For The Love of Uncle Fred

Uncle Fred worked on the railroad for years. In those days, Staples was a major railroad hub in central Minnesota. He traveled the rails from Staples to Fargo, back to Staples, down to St. Paul, and back up to Staples over and over and over again throughout his career as a railroader. It would seem by this cartoon that the life of the train crew was not as serious as one might think:

"Maybe they're not bo's. Maybe they're the train crew."

Fred and Eleanor were raising the three children from her disastrous first marriage when suddenly they found themselves proud parents of their own special son, Eugene. They quickly nicknamed him “Geney”, and he was twelve years younger than my mother. Here we are on that same wonderful baptism day. By the way, I posed with every possible combination of family members on that day. You’ll enjoy those pictures for weeks to come…

Geney, the fancy Goose and her jeweled mother.

Four short years later tragedy struck. Their special son, the apple of everybody’s eye and a real big brother to me, was found dead in their home. He had died of unusual circumstances and unnatural causes which were never fully investigated. Our family grieved for years at his loss. We watched home movies of him for years and years — Geney riding horses with Fred, the family going blueberry picking, Geney playing baseball. We’ve never gotten over his passing, wondering who he might have grown up to be and how he might have blessed the world. There are always so many questions when a young person dies. But there’s also the need to go on with life somehow.

Uncle Fred and my grandma bought a resort hundreds of miles away. She moved there to heal. She successfully managed the resort and was a favorite teacher at a nearby country school while he continued to work on the railroad and live in a trailer home in Staples. He would commute to the resort and Grandma for weekend visits until his retirement.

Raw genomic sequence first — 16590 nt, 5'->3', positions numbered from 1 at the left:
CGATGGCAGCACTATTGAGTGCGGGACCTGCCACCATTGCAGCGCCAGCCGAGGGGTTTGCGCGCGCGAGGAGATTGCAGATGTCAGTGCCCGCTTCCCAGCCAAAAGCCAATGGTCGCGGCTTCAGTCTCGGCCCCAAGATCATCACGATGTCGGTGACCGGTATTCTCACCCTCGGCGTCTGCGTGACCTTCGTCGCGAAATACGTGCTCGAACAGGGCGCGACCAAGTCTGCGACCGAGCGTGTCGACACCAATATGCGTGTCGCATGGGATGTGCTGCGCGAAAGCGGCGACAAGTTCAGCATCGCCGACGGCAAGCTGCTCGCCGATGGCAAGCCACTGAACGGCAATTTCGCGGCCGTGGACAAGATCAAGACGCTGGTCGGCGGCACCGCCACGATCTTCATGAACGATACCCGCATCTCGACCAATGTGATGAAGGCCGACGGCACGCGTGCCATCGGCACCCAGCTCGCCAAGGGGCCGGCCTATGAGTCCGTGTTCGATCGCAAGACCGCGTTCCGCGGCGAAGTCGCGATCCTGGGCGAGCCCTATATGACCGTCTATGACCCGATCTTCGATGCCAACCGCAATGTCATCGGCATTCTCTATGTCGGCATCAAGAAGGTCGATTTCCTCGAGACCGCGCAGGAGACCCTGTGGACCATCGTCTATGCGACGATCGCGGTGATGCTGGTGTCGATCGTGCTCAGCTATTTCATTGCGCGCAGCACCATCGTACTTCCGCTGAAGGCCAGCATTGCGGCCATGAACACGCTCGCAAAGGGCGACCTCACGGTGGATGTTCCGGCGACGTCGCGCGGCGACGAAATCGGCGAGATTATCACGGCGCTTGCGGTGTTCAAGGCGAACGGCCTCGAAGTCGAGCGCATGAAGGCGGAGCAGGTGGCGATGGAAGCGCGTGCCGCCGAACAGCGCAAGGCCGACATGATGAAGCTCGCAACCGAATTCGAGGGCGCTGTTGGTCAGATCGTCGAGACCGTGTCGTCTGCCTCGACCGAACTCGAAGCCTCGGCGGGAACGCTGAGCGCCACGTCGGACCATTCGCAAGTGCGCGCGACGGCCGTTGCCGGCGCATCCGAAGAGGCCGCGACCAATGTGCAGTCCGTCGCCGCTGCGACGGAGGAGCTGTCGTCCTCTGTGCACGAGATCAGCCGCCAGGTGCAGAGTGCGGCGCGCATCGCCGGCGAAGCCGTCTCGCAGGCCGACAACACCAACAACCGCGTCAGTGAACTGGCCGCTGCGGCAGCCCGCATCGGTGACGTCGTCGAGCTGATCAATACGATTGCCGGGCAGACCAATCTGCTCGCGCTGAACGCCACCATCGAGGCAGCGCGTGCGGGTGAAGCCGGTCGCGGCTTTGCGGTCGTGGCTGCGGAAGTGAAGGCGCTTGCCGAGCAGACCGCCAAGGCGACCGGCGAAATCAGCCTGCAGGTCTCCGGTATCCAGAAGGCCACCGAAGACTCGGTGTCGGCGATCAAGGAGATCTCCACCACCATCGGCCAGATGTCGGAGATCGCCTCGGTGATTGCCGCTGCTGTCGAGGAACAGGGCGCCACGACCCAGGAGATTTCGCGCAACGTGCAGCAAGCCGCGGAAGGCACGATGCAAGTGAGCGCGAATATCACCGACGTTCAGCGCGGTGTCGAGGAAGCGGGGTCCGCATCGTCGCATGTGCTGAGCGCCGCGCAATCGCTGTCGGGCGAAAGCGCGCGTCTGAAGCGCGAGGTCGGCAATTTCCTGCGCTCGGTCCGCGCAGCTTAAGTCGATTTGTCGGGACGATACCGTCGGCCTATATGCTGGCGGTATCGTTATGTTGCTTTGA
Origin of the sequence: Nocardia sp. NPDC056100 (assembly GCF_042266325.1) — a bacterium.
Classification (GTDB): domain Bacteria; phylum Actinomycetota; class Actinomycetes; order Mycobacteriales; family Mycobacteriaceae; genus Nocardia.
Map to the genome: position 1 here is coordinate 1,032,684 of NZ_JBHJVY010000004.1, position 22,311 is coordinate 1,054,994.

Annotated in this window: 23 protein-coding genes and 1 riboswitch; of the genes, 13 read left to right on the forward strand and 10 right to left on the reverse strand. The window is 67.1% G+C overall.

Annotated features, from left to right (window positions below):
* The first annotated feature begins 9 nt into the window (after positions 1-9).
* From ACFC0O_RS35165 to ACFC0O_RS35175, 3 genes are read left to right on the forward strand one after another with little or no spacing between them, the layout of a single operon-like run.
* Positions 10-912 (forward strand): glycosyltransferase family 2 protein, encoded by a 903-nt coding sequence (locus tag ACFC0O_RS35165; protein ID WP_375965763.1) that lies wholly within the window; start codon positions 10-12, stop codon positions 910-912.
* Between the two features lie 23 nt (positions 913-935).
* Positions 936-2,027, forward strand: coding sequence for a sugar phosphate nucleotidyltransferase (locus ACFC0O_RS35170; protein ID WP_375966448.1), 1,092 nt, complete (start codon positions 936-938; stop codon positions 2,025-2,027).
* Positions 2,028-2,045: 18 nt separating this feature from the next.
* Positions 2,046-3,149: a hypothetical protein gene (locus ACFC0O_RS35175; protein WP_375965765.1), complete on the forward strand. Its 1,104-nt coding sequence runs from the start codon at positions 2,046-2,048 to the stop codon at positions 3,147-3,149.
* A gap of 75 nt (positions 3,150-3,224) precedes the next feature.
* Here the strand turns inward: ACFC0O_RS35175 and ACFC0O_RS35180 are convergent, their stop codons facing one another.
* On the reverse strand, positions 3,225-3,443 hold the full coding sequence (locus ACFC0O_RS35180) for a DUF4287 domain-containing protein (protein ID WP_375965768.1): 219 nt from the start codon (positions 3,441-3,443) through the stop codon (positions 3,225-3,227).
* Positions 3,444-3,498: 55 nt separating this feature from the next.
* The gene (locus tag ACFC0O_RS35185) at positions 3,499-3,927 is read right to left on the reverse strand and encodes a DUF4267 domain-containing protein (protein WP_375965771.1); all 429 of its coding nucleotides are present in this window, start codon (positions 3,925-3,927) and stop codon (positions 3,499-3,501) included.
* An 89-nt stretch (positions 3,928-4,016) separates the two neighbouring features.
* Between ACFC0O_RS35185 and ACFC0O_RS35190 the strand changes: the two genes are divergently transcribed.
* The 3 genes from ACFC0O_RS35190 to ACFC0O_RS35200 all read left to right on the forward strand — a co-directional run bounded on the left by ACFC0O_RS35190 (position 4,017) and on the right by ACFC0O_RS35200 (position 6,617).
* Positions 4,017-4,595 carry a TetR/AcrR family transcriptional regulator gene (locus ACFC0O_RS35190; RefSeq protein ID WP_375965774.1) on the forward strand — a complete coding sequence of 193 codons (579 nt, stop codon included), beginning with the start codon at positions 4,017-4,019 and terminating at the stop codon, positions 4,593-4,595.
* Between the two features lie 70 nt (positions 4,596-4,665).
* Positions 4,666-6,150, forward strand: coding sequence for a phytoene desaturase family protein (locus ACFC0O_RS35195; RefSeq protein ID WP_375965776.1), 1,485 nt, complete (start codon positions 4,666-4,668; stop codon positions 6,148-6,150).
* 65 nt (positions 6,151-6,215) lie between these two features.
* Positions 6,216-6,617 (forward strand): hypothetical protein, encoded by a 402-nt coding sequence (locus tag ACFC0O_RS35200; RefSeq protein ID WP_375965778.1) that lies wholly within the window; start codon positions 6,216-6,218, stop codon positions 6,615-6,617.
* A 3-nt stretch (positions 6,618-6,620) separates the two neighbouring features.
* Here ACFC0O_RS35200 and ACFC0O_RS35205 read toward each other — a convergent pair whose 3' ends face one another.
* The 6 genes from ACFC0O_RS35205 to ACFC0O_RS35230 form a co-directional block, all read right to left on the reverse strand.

He was a fine painter. Our homes are still filled with his paintings. Here are a couple that he did for me — most of his better work hang on the walls at my dad’s house, my brother’s house, and my sister’s house. You’ll have to contact them for viewing privileges…

Bringing Home the Christmas Tree, by Fred Barrett

A lake in the Rocky Mountains

One of my favorites.

Watercolor Cardinals

Piano music filled their home. Uncle Fred was a virtuoso composer. The song he wrote for my grandma still brings me to tears.

Yellowed manuscript but the love endures forever.

“The sun has set, sweetheart, and the moon’s on high.
Each star as it shines above tells me of our love.
A moonlit night with you by my side and your hand in mine.
I will say again as I have before,
I love you, Dear, love you Eleanor
Sweetheart, sweetheart tell me that we will never part
Eleanor, Eleanor tell me that you love me
Just as before, just as before, maybe more.”


5 Comments (+add yours?)

  1. Bunn
    Apr 27, 2012 @ 11:43:37

    Wow that song is just beautiful! I’ve never seen nor heard that either! I’d love to hear you play it!
    I think you have many many beautiful paintings!


  2. Mark
    Apr 27, 2012 @ 12:04:59

    He is very insporational and I see his talent reflected in Joe’s great artistic style.


  3. Dianna
    Apr 27, 2012 @ 13:19:48

    Oh, Natalie, that’s so sad about your cousin passing at such a young age — it sounds as though there have been so many questions and few answers regarding his death. Uncle Fred sounds like a true sweetheart himself.


  4. Three Well Beings
    Apr 28, 2012 @ 01:48:04

    Uncle Fred was very talented and in so many ways. I can’t imagine how shocking the loss of Geney must have been to everyone! And to have his death be somewhat mysterious only adds to the grief, I’d think. The picture of you and your mom and Geney is precious! Debra


  5. yearstricken
    Apr 28, 2012 @ 18:24:04

    Great story. Your Uncle Fred had many talents and obviously made an impression on you.


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